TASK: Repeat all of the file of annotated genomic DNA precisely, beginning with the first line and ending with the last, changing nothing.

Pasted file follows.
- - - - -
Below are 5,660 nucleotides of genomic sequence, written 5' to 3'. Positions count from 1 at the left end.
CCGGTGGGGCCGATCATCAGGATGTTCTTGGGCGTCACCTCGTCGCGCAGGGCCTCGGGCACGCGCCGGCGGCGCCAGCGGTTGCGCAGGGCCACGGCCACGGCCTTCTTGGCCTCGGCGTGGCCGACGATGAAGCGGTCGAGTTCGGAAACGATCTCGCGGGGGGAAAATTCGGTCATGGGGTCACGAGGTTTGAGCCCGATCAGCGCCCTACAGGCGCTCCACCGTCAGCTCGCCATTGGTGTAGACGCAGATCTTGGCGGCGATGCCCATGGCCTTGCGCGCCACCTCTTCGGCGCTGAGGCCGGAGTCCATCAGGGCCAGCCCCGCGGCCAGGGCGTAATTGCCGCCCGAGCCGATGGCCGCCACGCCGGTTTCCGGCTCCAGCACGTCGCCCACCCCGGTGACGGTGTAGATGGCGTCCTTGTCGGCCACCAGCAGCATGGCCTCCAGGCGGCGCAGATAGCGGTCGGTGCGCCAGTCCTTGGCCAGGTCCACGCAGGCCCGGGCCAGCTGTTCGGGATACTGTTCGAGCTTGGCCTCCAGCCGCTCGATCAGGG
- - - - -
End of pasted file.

Below are 5,660 nucleotides of genomic sequence, written 5' to 3'. Positions count from 1 at the left end.
CCGGTGGGGCCGATCATCAGGATGTTCTTGGGCGTCACCTCGTCGCGCAGGGCCTCGGGCACGCGCCGGCGGCGCCAGCGGTTGCGCAGGGCCACGGCCACGGCCTTCTTGGCCTCGGCGTGGCCGACGATGAAGCGGTCGAGTTCGGAAACGATCTCGCGGGGGGAAAATTCGGTCATGGGGTCACGAGGTTTGAGCCCGATCAGCGCCCTACAGGCGCTCCACCGTCAGCTCGCCATTGGTGTAGACGCAGATCTTGGCGGCGATGCCCATGGCCTTGCGCGCCACCTCTTCGGCGCTGAGGCCGGAGTCCATCAGGGCCAGCCCCGCGGCCAGGGCGTAATTGCCGCCCGAGCCGATGGCCGCCACGCCGGTTTCCGGCTCCAGCACGTCGCCCACCCCGGTGACGGTGTAGATGGCGTCCTTGTCGGCCACCAGCAGCATGGCCTCCAGGCGGCGCAGATAGCGGTCGGTGCGCCAGTCCTTGGCCAGGTCCACGCAGGCCCGGGCCAGCTGTTCGGGATACTGTTCGAGCTTGGCCTCCAGCCGCTCGATCAGGG